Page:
Big Concept Department
We all know that web sites do not exist in a vacuumÃ¯Â¿Â½ but imagine for a moment that they did.
In your mindÃ¯Â¿Â½s eye picture each site spinning in an inky void, some Ã¯Â¿Â½ the largest Ã¯Â¿Â½ like stars, while others form planets, moons, asteroids and other cosmic stuff. Some sites embrace each other as orbiting companions, and still others form clusters and belts and entire galaxies that spin, dance or wobble through the void.
At the controls of your trusty browser you zoom at will from one site to the next, unconstrained by time or distance. You can feel in your bones the competing attractions of these cosmic bodies Ã¯Â¿Â½ the unrelenting tug of the greater stars, the anxious appeal of still-forming protoplanets. While you cannot see them, itÃ¯Â¿Â½s easy to imagine the waves of attraction rippling outward from each distant sun, and every hidden moon.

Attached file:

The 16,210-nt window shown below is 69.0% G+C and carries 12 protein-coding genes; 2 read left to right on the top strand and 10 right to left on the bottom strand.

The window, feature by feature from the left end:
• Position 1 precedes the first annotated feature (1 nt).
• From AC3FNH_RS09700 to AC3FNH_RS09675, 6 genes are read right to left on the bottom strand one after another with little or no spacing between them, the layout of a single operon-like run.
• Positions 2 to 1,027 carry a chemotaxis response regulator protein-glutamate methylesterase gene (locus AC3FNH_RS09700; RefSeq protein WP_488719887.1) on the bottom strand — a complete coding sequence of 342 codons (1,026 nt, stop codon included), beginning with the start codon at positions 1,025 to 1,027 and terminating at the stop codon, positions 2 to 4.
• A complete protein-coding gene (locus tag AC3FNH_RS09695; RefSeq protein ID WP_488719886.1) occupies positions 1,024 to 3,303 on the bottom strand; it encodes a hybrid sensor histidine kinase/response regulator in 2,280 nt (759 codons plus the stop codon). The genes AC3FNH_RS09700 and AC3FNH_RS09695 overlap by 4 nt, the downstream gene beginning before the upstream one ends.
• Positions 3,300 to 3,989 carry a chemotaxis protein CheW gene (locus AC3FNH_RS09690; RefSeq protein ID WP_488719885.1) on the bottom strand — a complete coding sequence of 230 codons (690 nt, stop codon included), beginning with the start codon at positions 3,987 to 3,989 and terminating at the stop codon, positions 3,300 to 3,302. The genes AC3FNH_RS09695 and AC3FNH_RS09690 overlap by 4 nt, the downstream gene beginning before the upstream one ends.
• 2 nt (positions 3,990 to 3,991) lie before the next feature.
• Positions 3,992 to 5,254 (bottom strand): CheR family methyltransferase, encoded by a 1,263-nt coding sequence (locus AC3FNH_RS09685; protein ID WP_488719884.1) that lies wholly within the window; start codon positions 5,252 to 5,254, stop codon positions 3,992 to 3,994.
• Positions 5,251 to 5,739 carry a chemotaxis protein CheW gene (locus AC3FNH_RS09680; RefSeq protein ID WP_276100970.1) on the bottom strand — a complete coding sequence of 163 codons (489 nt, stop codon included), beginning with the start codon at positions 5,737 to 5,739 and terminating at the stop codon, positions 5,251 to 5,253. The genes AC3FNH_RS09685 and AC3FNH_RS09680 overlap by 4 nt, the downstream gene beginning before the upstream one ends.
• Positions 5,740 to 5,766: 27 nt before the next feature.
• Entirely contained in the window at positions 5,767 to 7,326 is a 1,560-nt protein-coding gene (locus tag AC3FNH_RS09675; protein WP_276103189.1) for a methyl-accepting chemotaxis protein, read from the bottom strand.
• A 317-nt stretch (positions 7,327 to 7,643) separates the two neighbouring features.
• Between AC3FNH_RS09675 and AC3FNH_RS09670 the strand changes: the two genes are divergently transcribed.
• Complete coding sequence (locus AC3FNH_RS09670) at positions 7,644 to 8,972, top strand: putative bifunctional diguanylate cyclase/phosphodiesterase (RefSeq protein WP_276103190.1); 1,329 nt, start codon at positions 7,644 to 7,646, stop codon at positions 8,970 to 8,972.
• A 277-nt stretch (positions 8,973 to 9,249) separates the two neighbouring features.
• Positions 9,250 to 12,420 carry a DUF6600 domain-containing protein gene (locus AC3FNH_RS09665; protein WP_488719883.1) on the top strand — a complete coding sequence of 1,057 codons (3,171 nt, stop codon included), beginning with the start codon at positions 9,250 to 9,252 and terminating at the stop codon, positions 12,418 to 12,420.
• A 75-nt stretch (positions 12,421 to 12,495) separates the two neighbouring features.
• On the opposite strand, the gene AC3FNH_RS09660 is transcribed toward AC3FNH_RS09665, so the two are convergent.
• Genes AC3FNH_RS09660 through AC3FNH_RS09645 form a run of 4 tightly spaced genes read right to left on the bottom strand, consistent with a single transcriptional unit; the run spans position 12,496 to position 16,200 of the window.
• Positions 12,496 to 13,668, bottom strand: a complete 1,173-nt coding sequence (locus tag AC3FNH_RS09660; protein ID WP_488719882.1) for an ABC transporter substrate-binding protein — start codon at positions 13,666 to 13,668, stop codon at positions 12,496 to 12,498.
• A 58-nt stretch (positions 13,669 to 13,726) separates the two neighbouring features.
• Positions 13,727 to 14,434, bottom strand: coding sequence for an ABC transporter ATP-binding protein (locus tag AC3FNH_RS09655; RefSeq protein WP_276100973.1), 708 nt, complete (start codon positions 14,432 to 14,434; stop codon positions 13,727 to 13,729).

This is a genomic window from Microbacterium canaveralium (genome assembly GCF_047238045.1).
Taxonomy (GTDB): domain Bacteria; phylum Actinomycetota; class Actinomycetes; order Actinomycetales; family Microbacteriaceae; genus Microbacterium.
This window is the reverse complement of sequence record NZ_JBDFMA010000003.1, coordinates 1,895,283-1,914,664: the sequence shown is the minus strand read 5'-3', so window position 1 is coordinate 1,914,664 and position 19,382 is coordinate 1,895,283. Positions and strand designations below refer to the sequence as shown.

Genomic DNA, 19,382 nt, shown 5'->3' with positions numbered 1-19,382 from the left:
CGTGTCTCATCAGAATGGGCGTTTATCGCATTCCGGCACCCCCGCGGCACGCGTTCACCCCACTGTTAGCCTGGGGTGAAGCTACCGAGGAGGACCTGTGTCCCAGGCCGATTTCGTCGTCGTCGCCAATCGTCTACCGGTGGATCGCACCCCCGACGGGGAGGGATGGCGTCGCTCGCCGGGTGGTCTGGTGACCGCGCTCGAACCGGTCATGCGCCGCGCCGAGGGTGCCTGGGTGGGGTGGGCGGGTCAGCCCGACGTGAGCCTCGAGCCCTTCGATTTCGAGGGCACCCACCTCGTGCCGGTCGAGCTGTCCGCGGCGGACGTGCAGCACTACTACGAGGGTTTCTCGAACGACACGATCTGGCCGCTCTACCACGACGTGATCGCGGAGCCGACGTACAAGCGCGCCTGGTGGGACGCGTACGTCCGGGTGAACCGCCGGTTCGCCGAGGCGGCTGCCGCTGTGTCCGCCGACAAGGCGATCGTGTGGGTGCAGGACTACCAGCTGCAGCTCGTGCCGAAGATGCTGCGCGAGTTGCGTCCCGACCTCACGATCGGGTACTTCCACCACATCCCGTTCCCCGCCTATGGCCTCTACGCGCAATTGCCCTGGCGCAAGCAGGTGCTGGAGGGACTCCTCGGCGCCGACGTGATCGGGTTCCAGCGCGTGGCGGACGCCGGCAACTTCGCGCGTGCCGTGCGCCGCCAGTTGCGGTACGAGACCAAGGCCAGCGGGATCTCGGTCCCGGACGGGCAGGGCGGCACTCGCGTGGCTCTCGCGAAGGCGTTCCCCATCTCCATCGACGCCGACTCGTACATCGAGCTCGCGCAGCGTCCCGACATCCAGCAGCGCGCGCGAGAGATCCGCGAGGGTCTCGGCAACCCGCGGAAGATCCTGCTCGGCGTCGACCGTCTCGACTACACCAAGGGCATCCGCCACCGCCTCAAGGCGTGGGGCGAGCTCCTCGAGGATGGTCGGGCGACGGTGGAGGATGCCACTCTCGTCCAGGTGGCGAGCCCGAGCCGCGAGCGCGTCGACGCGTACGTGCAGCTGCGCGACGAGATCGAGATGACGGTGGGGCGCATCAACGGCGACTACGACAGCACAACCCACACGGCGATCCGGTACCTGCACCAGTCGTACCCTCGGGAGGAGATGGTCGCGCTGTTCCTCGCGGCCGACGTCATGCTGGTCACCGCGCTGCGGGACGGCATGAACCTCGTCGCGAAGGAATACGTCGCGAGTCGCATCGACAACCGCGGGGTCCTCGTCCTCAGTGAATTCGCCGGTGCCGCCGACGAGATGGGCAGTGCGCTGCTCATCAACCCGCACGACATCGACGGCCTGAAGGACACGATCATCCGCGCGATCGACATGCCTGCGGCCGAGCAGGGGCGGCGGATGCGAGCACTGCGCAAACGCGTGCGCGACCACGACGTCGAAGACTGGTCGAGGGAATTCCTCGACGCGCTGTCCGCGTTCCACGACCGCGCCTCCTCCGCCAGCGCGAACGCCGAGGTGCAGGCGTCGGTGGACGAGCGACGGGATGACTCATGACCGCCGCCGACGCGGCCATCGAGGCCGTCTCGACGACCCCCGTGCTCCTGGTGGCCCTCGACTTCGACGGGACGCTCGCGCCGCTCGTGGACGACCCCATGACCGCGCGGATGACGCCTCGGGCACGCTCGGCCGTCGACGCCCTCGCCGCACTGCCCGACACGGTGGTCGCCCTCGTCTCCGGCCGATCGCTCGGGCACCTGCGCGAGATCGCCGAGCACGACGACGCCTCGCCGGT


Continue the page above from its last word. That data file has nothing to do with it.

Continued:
This fundamental force, thisÃ¯Â¿Â½ virtual gravity, shapes this virtual world as it alters the way the planets dance. I believe a similar force, letÃ¯Â¿Â½s call it eGravity, shapes the only slightly less virtual World Wide Web today.
In the coming weeks IÃ¯Â¿Â½ll be returning to this idea often, as I attempt to further explore and refine my concepts of eGravity. Stay tuned. Or, if you like you can send me email and IÃ¯Â¿Â½ll let you know when IÃ¯Â¿Â½ve updated Bloggle with additional eGravity material.